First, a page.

I was trying to make something for the club. Something for either Migos, Pump or SmokePurpp. When they said they fuck with my music from “Wait a Minute,” I sent him a bunch of beats all like “Wait a Minute.” He didn’t pick any of ’em. So I’m like, alright, he wants something different. I sent him a new batch with a bunch of different sounds: Atlantic-sounding shit, Miami-sounding shit, up-north-sounding shit, West-Coast shit. He picked that beat.
You work with young rappers too, and on this album, Eminem is going after the young guys — does that put you in a funny spot?
Nah, man. To me, it’s art. They make two different types of hip-hop. There’s lyrical hip-hop, which always reigned supreme. Then there’s what they call mumble rap, which is feel-good music. It’s more about the feeling than the lyrics. They can both coincide. When I’m hearing him going at the younger guys, I’m like, this is the game you’re in. If you say you’re a rapper, if another rapper goes at you, even if it’s the G.O.A.T., either you’re gonna take some bars, or you’re gonna give some back. Most of ’em just gonna take ’em. ‘Cause there’s nothing you can do. What are you gonna do, battle rap Eminem? Nah. They do their own thing. Eminem just went pulled out the switch on niggas and handed out a whooping. Like, don’t think that I ain’t paying attention.
Do you think they’re listening?
Some cats are gonna be like, fuck that. But look at Lil Yachty: He was like, “yo, I don’t take that as a diss. I love Eminem.” I even think Pump won’t even take it as a diss. To me, Eminem is talking about how everybody’s a carbon copy of everybody. Pump’s one of the originators, so if I’m him, I’m not taking that as a diss.
Do ghostwriters bother you?
I can’t get mad; it’s about making a hit record. But you gotta respect the greats who don’t need a ghostwriter.
How did “Normal” come together?
Normal was a beat I made last year for a Kendrick or a J. Cole or a Drake. As I’m making it, I’m like, somebody’s gotta spit bars on this shit.
At the beginning of that one though, Eminem is singing like some of the young artists do.
Yeah it reminds of like a Post Malone mixed with Chance type of thing — you know how they have that sing-song thing flow on some of their records? I was excited when I was hearing all the flows, all the melodies he’s coming with, because like I said, he pays attention. As a great artist or an artist who’s just starting, you need to pay attention to your fanbase. If people are telling you, yo, we like this but not this, they’re not bossing you around, these are the people who you need to please. You should heed to it, just do it your own way. That’s what I think he did perfectly on this album.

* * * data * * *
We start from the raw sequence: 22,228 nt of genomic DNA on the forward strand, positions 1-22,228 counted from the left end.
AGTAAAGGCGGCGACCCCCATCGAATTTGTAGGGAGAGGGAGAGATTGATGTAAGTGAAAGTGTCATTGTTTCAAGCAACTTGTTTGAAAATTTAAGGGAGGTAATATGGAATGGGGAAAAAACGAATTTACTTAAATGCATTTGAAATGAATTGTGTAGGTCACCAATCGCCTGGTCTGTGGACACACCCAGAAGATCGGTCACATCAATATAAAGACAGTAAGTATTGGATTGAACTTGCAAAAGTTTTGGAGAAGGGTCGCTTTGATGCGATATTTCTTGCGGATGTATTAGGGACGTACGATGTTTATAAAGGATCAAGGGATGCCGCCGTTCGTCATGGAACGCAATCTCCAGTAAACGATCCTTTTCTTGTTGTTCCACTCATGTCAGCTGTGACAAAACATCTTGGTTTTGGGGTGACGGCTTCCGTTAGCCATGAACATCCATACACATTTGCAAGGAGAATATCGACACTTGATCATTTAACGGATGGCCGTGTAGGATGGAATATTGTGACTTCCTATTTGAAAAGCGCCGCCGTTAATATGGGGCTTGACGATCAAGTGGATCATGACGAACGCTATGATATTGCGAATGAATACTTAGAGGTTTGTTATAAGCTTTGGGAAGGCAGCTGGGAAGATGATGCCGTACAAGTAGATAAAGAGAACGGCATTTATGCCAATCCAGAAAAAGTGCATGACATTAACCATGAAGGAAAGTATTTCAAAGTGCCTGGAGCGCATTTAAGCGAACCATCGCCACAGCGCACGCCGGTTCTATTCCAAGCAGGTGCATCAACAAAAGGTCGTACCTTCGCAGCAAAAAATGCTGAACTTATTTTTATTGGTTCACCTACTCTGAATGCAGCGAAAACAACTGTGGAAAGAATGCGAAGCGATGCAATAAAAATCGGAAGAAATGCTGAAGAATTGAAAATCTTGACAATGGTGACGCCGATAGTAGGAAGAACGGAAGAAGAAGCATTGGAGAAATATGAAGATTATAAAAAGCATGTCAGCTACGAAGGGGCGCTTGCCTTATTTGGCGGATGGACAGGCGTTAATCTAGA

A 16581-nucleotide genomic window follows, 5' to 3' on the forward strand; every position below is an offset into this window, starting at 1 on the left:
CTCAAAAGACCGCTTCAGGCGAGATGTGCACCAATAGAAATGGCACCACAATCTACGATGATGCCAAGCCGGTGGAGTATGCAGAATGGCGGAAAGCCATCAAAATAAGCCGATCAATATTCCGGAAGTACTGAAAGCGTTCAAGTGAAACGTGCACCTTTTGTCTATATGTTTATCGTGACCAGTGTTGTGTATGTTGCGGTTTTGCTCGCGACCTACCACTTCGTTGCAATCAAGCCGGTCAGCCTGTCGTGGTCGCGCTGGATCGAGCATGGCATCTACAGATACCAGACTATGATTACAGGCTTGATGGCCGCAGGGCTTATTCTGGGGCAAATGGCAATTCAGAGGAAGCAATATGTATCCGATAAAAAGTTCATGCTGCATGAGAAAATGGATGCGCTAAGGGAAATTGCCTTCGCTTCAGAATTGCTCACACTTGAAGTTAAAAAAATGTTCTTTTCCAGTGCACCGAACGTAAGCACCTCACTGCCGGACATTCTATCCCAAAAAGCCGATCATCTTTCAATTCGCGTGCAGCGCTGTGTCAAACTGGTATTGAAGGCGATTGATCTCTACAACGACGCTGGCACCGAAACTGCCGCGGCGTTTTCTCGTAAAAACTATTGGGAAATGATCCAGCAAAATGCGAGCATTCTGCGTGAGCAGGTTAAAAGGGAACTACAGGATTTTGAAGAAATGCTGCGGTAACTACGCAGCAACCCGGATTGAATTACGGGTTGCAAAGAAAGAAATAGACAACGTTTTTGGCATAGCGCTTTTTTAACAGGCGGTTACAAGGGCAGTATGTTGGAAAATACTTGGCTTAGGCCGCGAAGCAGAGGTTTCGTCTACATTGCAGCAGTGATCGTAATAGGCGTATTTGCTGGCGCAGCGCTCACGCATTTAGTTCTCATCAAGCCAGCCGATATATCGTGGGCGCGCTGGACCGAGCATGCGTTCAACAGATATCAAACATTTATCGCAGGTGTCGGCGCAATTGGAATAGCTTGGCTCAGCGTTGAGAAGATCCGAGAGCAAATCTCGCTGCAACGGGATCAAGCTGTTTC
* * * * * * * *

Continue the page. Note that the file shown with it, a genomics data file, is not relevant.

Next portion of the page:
The sample on “Normal” – that’s Little Dragon?
Little Dragon, man! I love indie music. I love diggin’ for samples. I don’t really sample anymore, because of publishing. But when I hear a sample that just lets me hear the whole beat, I can’t ignore that. I gotta knock the beat out, write the music really quick. Then I’ll deal with the business later.
How about “Lucky You,” what led to that beat?
That was the last beat I sent. I sat down, I was on the road. I was like, I’m gonna make beats just for Em. Because Tracy was like, “He likes these two beats, so if you have anything else, send some more.” So I just sat that whole week and made beats just for him. I’m like, Eminem always goes so bad on those big piano melody records. A lot of his big records have either guitar or piano. I need to make him one of those. That’s why I went with the big piano line.
What about “Good Guy,” what’s the sample there?
That’s me doing my video game thing. Kingdom Hearts. It’s a Japanese videogame, and that’s the theme song from it. It’s one of the dopest melodies I’ve ever heard. Shout out Japanese videogames and Japanimation for inspiration. Filtered it, did some chops, did some processing to it. I basically made it unrecognizable, but I know they would have still found it. That’s why we had to deal with the clearance. But when I do anything I try to make it to where it’s not fully recognizable.
They added Jessie Reyez to it after?
Yep. She killed that record. The “Nice Guy” record too. She’s special.
In your mind, how does Kamikaze stack up next to Revival?
You can’t even compare the two. Apples and oranges. A lot of Em’s more refined fans, people who wanted to see growth in him, they liked Revival. I liked Revival too. People wanted Slim Shady. He was doing his version of [Jay-Z’s] 4:44. People weren’t ready for it. It’s the marketplace; it’s not the music. But you’re not gonna know until you try, right? He gave it a try. He got his reaction. Then right away, he’s going right back to the drawing board. O.K., that’s what you want? And he delivered.
So this is the return of Slim Shady?
To me it is. Right away he comes out just blowing bad, spittin’. This is Eminem! Top five, dead or alive. I want to hear him go bad. And I got what I was looking for.